My goodness, it’s been a tough week.
What year is it again? I had to double check.
I am a child of the nineties, one of those delusional citizens who thought we as a nation could get over this shit. In truth, I thought we were on our way over it. We weren’t there of course, we weren’t even close, but I thought we were on our way. Yes, I know racial tension has been palpable in this country ever since the first white Europeans set foot on these shores, but I truly thought we were collectively marching – painfully slowly – in the direction of unity. There was even a bit of evidence to support this notion. Remember August 2005 when Hurricane Katrina devastated Louisiana? The face of the victims of that terrible tragedy were black Americans. And do you recall that the rest of America – black, white, brown, yellow and red – came together to shatter records for charitable giving to help those victims? That was really something.
Shortly after Katrina, we as a nation voted overwhelmingly to put a black family in the White House – twice.
Of course there were steps backward. Predictably, our first black First Family faced plenty of true ugliness. Then we had Trayvon Martin, Philando Castille, Tamir Rice and too many other unarmed and objectively unthreatening young black men shot dead by paranoid citizens or law enforcement. Those were painful and shameful moments, added to a long history of painful and shameful moments.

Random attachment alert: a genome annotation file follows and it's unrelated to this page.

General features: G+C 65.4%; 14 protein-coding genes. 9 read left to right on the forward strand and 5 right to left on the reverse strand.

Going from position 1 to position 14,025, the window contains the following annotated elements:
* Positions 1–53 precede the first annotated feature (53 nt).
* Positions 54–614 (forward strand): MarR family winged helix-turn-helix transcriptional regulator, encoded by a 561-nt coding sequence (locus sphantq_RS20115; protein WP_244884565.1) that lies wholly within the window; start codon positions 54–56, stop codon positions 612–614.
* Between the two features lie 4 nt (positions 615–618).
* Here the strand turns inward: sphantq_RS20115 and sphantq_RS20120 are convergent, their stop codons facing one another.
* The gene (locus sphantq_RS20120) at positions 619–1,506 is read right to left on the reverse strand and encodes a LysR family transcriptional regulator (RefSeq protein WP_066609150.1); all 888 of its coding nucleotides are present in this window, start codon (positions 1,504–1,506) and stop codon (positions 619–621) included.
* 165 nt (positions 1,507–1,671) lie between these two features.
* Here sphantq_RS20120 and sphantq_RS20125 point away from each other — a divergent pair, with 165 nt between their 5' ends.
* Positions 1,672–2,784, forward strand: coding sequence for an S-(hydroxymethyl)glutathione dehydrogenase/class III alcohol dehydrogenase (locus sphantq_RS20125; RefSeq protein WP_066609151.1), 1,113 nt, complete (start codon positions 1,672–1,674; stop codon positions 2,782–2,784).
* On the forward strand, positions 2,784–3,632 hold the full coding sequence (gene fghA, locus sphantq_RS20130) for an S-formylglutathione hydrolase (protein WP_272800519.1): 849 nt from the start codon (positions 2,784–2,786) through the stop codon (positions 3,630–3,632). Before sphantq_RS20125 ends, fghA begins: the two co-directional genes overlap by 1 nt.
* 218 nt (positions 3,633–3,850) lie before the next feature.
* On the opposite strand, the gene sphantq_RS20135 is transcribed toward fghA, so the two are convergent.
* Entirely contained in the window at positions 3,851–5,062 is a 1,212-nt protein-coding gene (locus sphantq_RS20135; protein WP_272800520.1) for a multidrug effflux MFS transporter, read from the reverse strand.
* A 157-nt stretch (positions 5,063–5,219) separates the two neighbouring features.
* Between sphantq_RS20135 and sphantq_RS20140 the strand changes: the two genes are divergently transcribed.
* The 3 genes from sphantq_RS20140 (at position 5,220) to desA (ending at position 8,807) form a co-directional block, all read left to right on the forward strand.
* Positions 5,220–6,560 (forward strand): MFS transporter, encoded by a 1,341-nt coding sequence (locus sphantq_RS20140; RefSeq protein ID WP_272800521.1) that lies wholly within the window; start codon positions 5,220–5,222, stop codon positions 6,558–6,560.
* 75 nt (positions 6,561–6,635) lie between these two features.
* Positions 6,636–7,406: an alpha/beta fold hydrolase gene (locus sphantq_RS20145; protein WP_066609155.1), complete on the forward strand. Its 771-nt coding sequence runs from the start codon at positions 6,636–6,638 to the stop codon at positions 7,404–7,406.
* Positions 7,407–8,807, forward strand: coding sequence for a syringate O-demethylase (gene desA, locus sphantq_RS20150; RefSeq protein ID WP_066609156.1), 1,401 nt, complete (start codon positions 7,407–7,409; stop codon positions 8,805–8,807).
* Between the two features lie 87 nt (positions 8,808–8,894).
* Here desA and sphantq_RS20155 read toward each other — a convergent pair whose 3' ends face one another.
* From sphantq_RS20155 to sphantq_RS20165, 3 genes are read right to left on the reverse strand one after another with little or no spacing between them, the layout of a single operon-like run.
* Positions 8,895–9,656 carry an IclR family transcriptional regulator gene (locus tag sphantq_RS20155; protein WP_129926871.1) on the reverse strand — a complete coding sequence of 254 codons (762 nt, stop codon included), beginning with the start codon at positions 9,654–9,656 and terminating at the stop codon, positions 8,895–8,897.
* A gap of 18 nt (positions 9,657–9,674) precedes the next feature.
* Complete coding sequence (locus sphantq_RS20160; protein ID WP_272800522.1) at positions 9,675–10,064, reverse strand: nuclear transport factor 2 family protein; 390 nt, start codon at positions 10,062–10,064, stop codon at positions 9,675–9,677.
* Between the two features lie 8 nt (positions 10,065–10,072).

But I was wholly unprepared to watch a scene from the 1960’s play out on my television this past weekend, this time in color and happening live.
White men and women – shockingly young – marching with torches and spewing hate. Asserting a superiority they will never, ever deserve. In 2017, I was not prepared to witness the craven acts of history replayed, this time emboldened by the eschewal of concealing costumes.
Three people lost their lives. Heather Heyer, a young woman who not only stood up for love and unity, but who strove to understand the roots of the opposing inhumane hatred. Lieutenant H. Jay Cullen and Trooper Berke M. M. Bates, two Virginia State Troopers who were doing their job to monitor the event. Three lives extinguished because a group of people came together united in hatred. Painful. Shameful.
You and me, we each have just our one life in these troubled times. Just one little life plugging along in our one little community. And it’s so easy to feel small and insignificant in the turmoil. It’s so natural to feel helpless.
with your one wild and precious life?”
Have you ever really considered that? Your one wild and precious life? My hope is that now, more than ever, you will. My hope is that now, more than ever, you will commit your one life to fiercely showing love, consciously and deliberately spreading love every day to anyone. It’s easier than you think, critically important, and needed now and always.